Turks split over presidential poll

Opposition threatens boycott in protest over ruling party's candidate.

    Recep Erdogan, Turkish prime minister, right and Abdullah Gul have rejected the 'Islamists' label [AFP]

    The ruling AK party is 15 seats short of the required majority.

     

    Ruling party officials have therefore been holding meetings with independent ministers and the leaders of the centre-right Motherland and True Path parties, who together control 24 seats, to garner support.

     

    If they fail, Gul may not be formally confirmed in his new post until after a third round of voting on 9 May, when only a simple majority in the 550-seat chamber would be required.

     

    'Islamist'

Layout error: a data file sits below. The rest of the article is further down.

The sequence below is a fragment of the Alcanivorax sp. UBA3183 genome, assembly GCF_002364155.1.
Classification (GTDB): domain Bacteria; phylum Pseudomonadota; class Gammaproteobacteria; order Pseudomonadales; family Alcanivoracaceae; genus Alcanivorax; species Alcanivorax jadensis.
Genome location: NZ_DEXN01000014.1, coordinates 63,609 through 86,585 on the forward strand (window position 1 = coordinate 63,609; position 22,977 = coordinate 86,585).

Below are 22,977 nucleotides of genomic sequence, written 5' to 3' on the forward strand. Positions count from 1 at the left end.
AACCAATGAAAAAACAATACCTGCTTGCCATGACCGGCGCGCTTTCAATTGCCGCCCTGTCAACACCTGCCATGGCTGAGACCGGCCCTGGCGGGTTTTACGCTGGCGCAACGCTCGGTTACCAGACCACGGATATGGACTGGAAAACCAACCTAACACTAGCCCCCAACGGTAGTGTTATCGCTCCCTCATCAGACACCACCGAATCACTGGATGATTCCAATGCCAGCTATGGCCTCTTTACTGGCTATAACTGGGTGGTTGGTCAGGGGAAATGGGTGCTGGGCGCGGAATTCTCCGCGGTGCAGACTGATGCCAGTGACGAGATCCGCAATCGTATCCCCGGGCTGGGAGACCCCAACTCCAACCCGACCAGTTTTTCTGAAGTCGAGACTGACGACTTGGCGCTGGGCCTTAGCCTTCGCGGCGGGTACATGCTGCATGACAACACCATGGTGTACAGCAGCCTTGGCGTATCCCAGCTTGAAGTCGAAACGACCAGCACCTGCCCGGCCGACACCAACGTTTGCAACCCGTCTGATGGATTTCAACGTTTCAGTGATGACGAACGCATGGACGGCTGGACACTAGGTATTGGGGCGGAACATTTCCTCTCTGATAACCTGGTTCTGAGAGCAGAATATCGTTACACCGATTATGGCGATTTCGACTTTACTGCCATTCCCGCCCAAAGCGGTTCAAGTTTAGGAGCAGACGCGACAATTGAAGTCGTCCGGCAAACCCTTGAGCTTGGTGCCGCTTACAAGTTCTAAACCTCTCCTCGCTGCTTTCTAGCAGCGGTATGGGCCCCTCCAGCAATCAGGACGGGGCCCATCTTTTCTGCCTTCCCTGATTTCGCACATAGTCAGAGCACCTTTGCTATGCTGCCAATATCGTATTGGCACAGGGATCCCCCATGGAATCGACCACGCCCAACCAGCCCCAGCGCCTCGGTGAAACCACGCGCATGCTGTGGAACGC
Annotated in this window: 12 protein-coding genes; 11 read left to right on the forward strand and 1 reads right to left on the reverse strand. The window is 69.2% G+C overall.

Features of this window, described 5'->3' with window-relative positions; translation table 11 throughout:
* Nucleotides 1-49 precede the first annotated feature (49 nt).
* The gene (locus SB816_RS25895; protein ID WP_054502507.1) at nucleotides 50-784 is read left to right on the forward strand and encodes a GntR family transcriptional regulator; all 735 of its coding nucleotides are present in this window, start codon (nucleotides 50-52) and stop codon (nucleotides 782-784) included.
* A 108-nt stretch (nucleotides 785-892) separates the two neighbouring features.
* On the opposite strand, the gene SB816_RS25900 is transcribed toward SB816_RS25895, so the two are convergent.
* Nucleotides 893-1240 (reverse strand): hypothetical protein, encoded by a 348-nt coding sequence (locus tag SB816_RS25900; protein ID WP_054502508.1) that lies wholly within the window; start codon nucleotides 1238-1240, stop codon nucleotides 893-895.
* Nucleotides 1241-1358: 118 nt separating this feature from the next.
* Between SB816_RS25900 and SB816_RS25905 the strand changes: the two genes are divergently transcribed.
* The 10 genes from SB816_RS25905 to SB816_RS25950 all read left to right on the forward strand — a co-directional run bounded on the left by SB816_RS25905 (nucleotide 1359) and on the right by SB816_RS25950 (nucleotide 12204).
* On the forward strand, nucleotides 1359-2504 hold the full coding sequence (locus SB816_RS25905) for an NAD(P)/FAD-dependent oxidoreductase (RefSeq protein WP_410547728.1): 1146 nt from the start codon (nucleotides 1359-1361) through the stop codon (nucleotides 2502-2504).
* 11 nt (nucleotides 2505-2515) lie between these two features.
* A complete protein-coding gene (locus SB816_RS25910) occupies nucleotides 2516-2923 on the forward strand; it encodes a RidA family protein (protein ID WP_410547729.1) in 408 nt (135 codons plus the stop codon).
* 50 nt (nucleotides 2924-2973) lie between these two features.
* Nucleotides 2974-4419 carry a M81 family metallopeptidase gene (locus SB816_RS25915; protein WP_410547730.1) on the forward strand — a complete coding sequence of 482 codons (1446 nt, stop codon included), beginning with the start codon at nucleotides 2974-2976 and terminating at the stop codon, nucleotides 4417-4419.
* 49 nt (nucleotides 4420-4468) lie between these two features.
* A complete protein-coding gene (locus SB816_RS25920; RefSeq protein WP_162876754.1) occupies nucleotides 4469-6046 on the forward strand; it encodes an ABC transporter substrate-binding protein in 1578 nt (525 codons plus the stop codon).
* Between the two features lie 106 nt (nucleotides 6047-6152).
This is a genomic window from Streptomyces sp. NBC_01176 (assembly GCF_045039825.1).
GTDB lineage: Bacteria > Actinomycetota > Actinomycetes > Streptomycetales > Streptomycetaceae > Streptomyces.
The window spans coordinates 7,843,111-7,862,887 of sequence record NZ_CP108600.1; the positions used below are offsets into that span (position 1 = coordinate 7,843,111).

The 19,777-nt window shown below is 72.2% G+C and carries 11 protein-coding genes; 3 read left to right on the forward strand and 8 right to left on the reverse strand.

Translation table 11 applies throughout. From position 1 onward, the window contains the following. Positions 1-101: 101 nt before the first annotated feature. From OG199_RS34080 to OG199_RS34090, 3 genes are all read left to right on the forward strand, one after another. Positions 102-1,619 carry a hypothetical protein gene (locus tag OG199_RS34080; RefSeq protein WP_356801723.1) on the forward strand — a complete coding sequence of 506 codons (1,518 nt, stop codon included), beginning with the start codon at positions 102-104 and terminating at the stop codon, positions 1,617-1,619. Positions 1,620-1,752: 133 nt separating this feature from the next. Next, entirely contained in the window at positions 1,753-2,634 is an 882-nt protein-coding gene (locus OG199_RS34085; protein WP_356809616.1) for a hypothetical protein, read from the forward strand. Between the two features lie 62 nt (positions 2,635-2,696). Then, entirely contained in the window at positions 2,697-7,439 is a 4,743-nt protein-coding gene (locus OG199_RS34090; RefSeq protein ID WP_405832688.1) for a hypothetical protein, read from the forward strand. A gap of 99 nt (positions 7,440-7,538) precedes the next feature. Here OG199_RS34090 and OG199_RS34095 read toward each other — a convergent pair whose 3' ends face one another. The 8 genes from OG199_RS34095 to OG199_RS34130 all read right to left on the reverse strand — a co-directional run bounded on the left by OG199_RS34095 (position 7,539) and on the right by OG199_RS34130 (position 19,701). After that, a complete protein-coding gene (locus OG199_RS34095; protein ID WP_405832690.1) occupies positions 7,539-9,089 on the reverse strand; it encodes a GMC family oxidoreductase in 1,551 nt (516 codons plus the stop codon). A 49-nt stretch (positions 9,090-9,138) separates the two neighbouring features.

Gul has rejected the label of Islamist, citing his promotion of sweeping reforms as a means of advancing Turkey's EU bid.

     

    "The president must be loyal to the main principles of the Republic as stated in the constitution. He must be loyal to secular principles," Gul said. "If the Parliament elects me president, no one should doubt I will certainly act within these principles and rules of the constitution."

     

    AK party leaders remain confident of securing a first-round victory for Mr Gul.

    "In my view, everything is very clear," Bulent Arinc, the speaker of parliament, told reporters.

    SOURCE: Al Jazeera and Agencies


    YOU MIGHT ALSO LIKE

    Cricket World Cup 2019 Quiz: How many runs can you score?

    Cricket World Cup 2019 Quiz: How many runs can you score?

    Pick your team and answer as many correct questions in three minutes.

    Visualising every Saudi coalition air raid on Yemen

    Visualising every Saudi coalition air raid on Yemen

    Since March 2015, Saudi Arabia and a coalition of Arab states have launched more than 19,278 air raids across Yemen.

    Why did Bush go to war in Iraq?

    Why did Bush go to war in Iraq?

    No, it wasn't because of WMDs, democracy or Iraqi oil. The real reason is much more sinister than that.